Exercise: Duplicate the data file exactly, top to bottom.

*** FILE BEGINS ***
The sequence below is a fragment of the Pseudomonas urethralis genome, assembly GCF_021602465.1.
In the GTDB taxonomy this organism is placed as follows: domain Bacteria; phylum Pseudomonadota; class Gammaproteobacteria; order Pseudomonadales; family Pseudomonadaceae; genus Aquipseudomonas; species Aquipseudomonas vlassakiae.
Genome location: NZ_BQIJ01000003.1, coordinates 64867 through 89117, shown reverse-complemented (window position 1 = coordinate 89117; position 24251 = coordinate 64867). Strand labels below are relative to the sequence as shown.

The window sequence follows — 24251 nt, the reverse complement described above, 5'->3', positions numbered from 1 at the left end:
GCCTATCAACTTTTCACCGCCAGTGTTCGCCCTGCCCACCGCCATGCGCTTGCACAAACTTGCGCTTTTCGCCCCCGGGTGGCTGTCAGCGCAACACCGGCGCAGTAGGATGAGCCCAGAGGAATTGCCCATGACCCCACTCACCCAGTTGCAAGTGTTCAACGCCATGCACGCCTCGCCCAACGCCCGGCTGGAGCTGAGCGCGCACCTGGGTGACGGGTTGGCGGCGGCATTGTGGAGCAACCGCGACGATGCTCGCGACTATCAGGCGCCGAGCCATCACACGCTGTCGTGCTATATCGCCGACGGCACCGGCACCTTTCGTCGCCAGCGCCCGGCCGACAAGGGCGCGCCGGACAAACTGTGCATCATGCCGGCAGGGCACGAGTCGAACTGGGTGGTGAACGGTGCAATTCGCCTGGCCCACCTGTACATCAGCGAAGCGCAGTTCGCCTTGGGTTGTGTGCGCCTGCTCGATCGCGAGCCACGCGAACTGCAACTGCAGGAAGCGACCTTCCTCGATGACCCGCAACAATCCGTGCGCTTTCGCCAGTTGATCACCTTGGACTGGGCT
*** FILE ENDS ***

The sequence below is a fragment of the Pseudomonas urethralis genome, assembly GCF_021602465.1.
In the GTDB taxonomy this organism is placed as follows: domain Bacteria; phylum Pseudomonadota; class Gammaproteobacteria; order Pseudomonadales; family Pseudomonadaceae; genus Aquipseudomonas; species Aquipseudomonas vlassakiae.
Genome location: NZ_BQIJ01000003.1, coordinates 64867 through 89117, shown reverse-complemented (window position 1 = coordinate 89117; position 24251 = coordinate 64867). Strand labels below are relative to the sequence as shown.

The window sequence follows — 24251 nt, the reverse complement described above, 5'->3', positions numbered from 1 at the left end:
GCCTATCAACTTTTCACCGCCAGTGTTCGCCCTGCCCACCGCCATGCGCTTGCACAAACTTGCGCTTTTCGCCCCCGGGTGGCTGTCAGCGCAACACCGGCGCAGTAGGATGAGCCCAGAGGAATTGCCCATGACCCCACTCACCCAGTTGCAAGTGTTCAACGCCATGCACGCCTCGCCCAACGCCCGGCTGGAGCTGAGCGCGCACCTGGGTGACGGGTTGGCGGCGGCATTGTGGAGCAACCGCGACGATGCTCGCGACTATCAGGCGCCGAGCCATCACACGCTGTCGTGCTATATCGCCGACGGCACCGGCACCTTTCGTCGCCAGCGCCCGGCCGACAAGGGCGCGCCGGACAAACTGTGCATCATGCCGGCAGGGCACGAGTCGAACTGGGTGGTGAACGGTGCAATTCGCCTGGCCCACCTGTACATCAGCGAAGCGCAGTTCGCCTTGGGTTGTGTGCGCCTGCTCGATCGCGAGCCACGCGAACTGCAACTGCAGGAAGCGACCTTCCTCGATGACCCGCAACAATCCGTGCGCTTTCGCCAGTTGATCACCTTGGACTGGGCT